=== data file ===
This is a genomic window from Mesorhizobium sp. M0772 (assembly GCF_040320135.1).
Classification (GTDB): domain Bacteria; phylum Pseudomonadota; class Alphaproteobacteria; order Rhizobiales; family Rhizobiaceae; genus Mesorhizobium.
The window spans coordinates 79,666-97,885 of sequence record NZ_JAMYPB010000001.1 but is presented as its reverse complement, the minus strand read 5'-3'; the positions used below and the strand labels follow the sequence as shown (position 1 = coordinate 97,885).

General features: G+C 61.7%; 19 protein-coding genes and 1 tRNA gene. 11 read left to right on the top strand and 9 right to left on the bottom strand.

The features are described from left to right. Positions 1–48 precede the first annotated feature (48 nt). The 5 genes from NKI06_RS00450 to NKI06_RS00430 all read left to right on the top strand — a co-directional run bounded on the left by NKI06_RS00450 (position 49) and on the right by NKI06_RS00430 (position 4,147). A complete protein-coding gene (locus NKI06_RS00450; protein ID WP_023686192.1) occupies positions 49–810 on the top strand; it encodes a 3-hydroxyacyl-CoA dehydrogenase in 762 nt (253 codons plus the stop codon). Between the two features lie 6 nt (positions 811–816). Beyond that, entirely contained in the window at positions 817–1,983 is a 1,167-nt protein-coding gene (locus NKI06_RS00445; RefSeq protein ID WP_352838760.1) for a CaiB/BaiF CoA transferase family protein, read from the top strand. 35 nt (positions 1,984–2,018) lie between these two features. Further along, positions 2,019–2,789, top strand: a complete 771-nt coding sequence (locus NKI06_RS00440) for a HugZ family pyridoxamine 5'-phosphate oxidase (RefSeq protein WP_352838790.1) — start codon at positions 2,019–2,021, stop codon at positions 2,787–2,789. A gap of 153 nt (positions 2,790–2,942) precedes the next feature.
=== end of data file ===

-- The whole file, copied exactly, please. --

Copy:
This is a genomic window from Mesorhizobium sp. M0772 (assembly GCF_040320135.1).
Classification (GTDB): domain Bacteria; phylum Pseudomonadota; class Alphaproteobacteria; order Rhizobiales; family Rhizobiaceae; genus Mesorhizobium.
The window spans coordinates 79,666-97,885 of sequence record NZ_JAMYPB010000001.1 but is presented as its reverse complement, the minus strand read 5'-3'; the positions used below and the strand labels follow the sequence as shown (position 1 = coordinate 97,885).

General features: G+C 61.7%; 19 protein-coding genes and 1 tRNA gene. 11 read left to right on the top strand and 9 right to left on the bottom strand.

The features are described from left to right. Positions 1–48 precede the first annotated feature (48 nt). The 5 genes from NKI06_RS00450 to NKI06_RS00430 all read left to right on the top strand — a co-directional run bounded on the left by NKI06_RS00450 (position 49) and on the right by NKI06_RS00430 (position 4,147). A complete protein-coding gene (locus NKI06_RS00450; protein ID WP_023686192.1) occupies positions 49–810 on the top strand; it encodes a 3-hydroxyacyl-CoA dehydrogenase in 762 nt (253 codons plus the stop codon). Between the two features lie 6 nt (positions 811–816). Beyond that, entirely contained in the window at positions 817–1,983 is a 1,167-nt protein-coding gene (locus NKI06_RS00445; RefSeq protein ID WP_352838760.1) for a CaiB/BaiF CoA transferase family protein, read from the top strand. 35 nt (positions 1,984–2,018) lie between these two features. Further along, positions 2,019–2,789, top strand: a complete 771-nt coding sequence (locus NKI06_RS00440) for a HugZ family pyridoxamine 5'-phosphate oxidase (RefSeq protein WP_352838790.1) — start codon at positions 2,019–2,021, stop codon at positions 2,787–2,789. A gap of 153 nt (positions 2,790–2,942) precedes the next feature.